Could Will Disputes Grow As Parents Split Wealth Unequally?
It is thought that Will disputes could potentially grow as parents begin to leave their wealth in unequal shares to their children.
Research conducted by Charles Stanley revealed that only 55% of adults plan to split their wealth equally among their children.
It was also revealed at almost 40% of adults actively try to boost their chances of getting a bigger inheritance by visiting an elderly relative more frequently or moving to a home closer to their parents.
This in itself could lead to a rise in disputes as some children may feel hard done by, as a result of a siblings action.
Speaking about leaving potential inheritance, one in eight parents revealed that they would divide their money and assets up equally for their children upon their death, but considerations would be made regarding the amount of financial help each child had received from the parents when they were alive.
The survey also sought to discover how the children would feel if they benefited from unequal inheritance, and dependent on age the responses altered in severity.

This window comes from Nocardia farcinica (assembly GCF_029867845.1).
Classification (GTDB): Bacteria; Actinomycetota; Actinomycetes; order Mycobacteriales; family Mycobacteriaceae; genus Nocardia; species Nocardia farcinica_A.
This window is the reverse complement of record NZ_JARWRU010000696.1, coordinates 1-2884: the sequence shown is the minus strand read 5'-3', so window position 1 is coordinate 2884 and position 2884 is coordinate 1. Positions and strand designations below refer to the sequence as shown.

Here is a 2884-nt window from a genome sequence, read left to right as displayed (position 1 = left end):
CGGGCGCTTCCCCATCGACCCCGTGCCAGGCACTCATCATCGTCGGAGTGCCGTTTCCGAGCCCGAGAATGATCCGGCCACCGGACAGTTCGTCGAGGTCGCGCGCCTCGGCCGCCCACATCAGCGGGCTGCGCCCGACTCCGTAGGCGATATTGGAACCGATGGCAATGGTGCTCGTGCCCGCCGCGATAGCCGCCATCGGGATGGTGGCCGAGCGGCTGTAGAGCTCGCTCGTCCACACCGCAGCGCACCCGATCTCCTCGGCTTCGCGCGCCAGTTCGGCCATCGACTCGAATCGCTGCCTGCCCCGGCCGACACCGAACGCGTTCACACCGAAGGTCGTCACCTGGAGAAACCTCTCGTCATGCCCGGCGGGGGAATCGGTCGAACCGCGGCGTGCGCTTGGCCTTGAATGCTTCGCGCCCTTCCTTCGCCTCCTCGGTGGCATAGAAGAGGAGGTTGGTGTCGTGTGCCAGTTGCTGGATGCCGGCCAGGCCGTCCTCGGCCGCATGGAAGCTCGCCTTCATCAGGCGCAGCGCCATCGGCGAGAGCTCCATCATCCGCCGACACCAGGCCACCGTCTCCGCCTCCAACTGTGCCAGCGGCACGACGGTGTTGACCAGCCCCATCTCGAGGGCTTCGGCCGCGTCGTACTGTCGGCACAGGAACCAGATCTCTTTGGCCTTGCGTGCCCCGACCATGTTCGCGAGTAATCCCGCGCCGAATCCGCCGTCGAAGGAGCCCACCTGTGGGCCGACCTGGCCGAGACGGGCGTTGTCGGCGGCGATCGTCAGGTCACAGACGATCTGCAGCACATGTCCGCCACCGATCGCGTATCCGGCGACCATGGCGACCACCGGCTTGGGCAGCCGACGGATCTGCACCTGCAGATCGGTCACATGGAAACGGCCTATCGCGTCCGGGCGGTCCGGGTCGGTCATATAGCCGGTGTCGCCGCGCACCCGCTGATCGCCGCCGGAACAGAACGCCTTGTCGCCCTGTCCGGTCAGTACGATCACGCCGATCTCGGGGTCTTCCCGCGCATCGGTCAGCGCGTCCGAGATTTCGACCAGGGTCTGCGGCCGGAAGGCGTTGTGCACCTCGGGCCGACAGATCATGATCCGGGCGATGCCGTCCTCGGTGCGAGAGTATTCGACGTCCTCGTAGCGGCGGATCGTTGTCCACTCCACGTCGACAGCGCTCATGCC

46% of people aged between 54-74 said they’d be upset if their parents split their assets unequally. Whilst 27% said they’d feel betrayed.
However, only 22% of the millennials who were surveyed said they’d be upset and feel betrayed by their parents.
Alex Price, Director of Financial Planning at Charles Stanley said:
“Where there’s a Will, there’s a war.
“A lot of the issues that can arise could be diffused by simply being open about plans and talking with family members about the decision-making process.
“It’s not always easy to start those conversations as they can seem awkward and uncomfortable, but avoiding the subject is not the answer and could come at a price.
“Not only could families lose out financially by not planning ahead and taking advantage of legitimate inheritance tax exemptions, they could also be leaving a legacy of family conflict which could be avoided.”